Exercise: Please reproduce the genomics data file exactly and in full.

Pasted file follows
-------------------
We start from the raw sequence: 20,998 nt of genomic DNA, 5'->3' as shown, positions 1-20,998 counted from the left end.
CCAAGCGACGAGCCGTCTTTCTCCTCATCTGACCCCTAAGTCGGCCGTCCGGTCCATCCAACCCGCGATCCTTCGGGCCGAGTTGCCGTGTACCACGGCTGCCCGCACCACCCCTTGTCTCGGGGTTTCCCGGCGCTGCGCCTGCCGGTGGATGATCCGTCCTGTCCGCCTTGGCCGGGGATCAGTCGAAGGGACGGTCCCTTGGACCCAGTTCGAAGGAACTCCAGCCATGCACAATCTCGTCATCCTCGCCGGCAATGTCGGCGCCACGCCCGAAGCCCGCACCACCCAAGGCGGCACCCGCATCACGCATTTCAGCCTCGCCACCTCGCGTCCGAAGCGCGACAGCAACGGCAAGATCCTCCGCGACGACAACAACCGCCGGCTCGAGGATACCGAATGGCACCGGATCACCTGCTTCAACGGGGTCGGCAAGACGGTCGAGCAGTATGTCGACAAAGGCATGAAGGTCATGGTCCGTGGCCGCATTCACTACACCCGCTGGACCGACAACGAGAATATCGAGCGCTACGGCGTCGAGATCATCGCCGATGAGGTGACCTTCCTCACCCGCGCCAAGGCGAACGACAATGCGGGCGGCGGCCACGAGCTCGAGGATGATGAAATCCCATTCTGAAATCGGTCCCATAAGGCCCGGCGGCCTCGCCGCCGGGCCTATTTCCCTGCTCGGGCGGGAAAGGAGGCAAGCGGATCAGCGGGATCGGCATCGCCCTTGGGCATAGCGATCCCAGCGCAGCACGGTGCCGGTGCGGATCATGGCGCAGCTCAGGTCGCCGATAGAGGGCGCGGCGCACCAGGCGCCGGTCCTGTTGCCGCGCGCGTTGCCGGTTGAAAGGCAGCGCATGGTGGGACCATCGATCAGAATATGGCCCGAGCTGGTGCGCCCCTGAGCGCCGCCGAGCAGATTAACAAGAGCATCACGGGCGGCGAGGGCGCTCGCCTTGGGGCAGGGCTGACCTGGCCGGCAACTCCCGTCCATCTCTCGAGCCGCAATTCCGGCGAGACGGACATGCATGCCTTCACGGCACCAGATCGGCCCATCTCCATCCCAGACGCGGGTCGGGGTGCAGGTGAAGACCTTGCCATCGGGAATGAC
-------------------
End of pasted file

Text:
We start from the raw sequence: 20,998 nt of genomic DNA, 5'->3' as shown, positions 1-20,998 counted from the left end.
CCAAGCGACGAGCCGTCTTTCTCCTCATCTGACCCCTAAGTCGGCCGTCCGGTCCATCCAACCCGCGATCCTTCGGGCCGAGTTGCCGTGTACCACGGCTGCCCGCACCACCCCTTGTCTCGGGGTTTCCCGGCGCTGCGCCTGCCGGTGGATGATCCGTCCTGTCCGCCTTGGCCGGGGATCAGTCGAAGGGACGGTCCCTTGGACCCAGTTCGAAGGAACTCCAGCCATGCACAATCTCGTCATCCTCGCCGGCAATGTCGGCGCCACGCCCGAAGCCCGCACCACCCAAGGCGGCACCCGCATCACGCATTTCAGCCTCGCCACCTCGCGTCCGAAGCGCGACAGCAACGGCAAGATCCTCCGCGACGACAACAACCGCCGGCTCGAGGATACCGAATGGCACCGGATCACCTGCTTCAACGGGGTCGGCAAGACGGTCGAGCAGTATGTCGACAAAGGCATGAAGGTCATGGTCCGTGGCCGCATTCACTACACCCGCTGGACCGACAACGAGAATATCGAGCGCTACGGCGTCGAGATCATCGCCGATGAGGTGACCTTCCTCACCCGCGCCAAGGCGAACGACAATGCGGGCGGCGGCCACGAGCTCGAGGATGATGAAATCCCATTCTGAAATCGGTCCCATAAGGCCCGGCGGCCTCGCCGCCGGGCCTATTTCCCTGCTCGGGCGGGAAAGGAGGCAAGCGGATCAGCGGGATCGGCATCGCCCTTGGGCATAGCGATCCCAGCGCAGCACGGTGCCGGTGCGGATCATGGCGCAGCTCAGGTCGCCGATAGAGGGCGCGGCGCACCAGGCGCCGGTCCTGTTGCCGCGCGCGTTGCCGGTTGAAAGGCAGCGCATGGTGGGACCATCGATCAGAATATGGCCCGAGCTGGTGCGCCCCTGAGCGCCGCCGAGCAGATTAACAAGAGCATCACGGGCGGCGAGGGCGCTCGCCTTGGGGCAGGGCTGACCTGGCCGGCAACTCCCGTCCATCTCTCGAGCCGCAATTCCGGCGAGACGGACATGCATGCCTTCACGGCACCAGATCGGCCCATCTCCATCCCAGACGCGGGTCGGGGTGCAGGTGAAGACCTTGCCATCGGGAATGAC